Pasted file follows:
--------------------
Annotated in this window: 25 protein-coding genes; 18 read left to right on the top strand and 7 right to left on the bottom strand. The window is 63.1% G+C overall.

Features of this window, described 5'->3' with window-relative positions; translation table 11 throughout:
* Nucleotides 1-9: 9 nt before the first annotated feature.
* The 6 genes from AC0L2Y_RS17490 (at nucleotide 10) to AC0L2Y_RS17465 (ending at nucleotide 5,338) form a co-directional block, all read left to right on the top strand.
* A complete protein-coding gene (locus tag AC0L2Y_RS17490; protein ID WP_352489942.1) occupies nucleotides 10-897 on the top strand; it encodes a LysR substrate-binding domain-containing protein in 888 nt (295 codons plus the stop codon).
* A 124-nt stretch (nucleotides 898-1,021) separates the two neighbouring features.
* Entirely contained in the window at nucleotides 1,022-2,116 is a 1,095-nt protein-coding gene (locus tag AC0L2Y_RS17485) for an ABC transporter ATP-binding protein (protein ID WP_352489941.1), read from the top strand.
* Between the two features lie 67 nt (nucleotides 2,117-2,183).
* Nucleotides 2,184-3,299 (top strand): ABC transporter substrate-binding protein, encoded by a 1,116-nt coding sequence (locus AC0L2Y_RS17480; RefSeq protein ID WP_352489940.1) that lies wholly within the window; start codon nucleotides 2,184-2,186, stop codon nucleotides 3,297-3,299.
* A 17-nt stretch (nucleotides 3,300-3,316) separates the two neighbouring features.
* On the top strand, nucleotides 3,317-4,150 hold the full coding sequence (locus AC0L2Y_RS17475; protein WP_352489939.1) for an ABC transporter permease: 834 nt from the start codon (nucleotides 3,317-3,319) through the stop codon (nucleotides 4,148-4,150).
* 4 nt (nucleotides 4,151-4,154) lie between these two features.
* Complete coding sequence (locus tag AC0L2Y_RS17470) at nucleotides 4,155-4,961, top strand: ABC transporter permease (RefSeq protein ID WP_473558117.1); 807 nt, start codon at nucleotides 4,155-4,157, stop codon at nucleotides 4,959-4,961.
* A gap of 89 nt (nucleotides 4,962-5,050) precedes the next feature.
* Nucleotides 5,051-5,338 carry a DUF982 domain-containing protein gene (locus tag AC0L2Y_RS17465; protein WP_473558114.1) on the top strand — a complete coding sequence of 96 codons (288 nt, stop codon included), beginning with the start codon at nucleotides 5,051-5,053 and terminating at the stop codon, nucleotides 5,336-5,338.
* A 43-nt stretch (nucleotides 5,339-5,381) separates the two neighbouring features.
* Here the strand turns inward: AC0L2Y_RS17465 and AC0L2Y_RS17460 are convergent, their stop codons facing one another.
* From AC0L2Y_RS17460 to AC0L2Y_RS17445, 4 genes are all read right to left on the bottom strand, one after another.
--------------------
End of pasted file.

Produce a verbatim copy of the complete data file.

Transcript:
Annotated in this window: 25 protein-coding genes; 18 read left to right on the top strand and 7 right to left on the bottom strand. The window is 63.1% G+C overall.

Features of this window, described 5'->3' with window-relative positions; translation table 11 throughout:
* Nucleotides 1-9: 9 nt before the first annotated feature.
* The 6 genes from AC0L2Y_RS17490 (at nucleotide 10) to AC0L2Y_RS17465 (ending at nucleotide 5,338) form a co-directional block, all read left to right on the top strand.
* A complete protein-coding gene (locus tag AC0L2Y_RS17490; protein ID WP_352489942.1) occupies nucleotides 10-897 on the top strand; it encodes a LysR substrate-binding domain-containing protein in 888 nt (295 codons plus the stop codon).
* A 124-nt stretch (nucleotides 898-1,021) separates the two neighbouring features.
* Entirely contained in the window at nucleotides 1,022-2,116 is a 1,095-nt protein-coding gene (locus tag AC0L2Y_RS17485) for an ABC transporter ATP-binding protein (protein ID WP_352489941.1), read from the top strand.
* Between the two features lie 67 nt (nucleotides 2,117-2,183).
* Nucleotides 2,184-3,299 (top strand): ABC transporter substrate-binding protein, encoded by a 1,116-nt coding sequence (locus AC0L2Y_RS17480; RefSeq protein ID WP_352489940.1) that lies wholly within the window; start codon nucleotides 2,184-2,186, stop codon nucleotides 3,297-3,299.
* A 17-nt stretch (nucleotides 3,300-3,316) separates the two neighbouring features.
* On the top strand, nucleotides 3,317-4,150 hold the full coding sequence (locus AC0L2Y_RS17475; protein WP_352489939.1) for an ABC transporter permease: 834 nt from the start codon (nucleotides 3,317-3,319) through the stop codon (nucleotides 4,148-4,150).
* 4 nt (nucleotides 4,151-4,154) lie between these two features.
* Complete coding sequence (locus tag AC0L2Y_RS17470) at nucleotides 4,155-4,961, top strand: ABC transporter permease (RefSeq protein ID WP_473558117.1); 807 nt, start codon at nucleotides 4,155-4,157, stop codon at nucleotides 4,959-4,961.
* A gap of 89 nt (nucleotides 4,962-5,050) precedes the next feature.
* Nucleotides 5,051-5,338 carry a DUF982 domain-containing protein gene (locus tag AC0L2Y_RS17465; protein WP_473558114.1) on the top strand — a complete coding sequence of 96 codons (288 nt, stop codon included), beginning with the start codon at nucleotides 5,051-5,053 and terminating at the stop codon, nucleotides 5,336-5,338.
* A 43-nt stretch (nucleotides 5,339-5,381) separates the two neighbouring features.
* Here the strand turns inward: AC0L2Y_RS17465 and AC0L2Y_RS17460 are convergent, their stop codons facing one another.
* From AC0L2Y_RS17460 to AC0L2Y_RS17445, 4 genes are all read right to left on the bottom strand, one after another.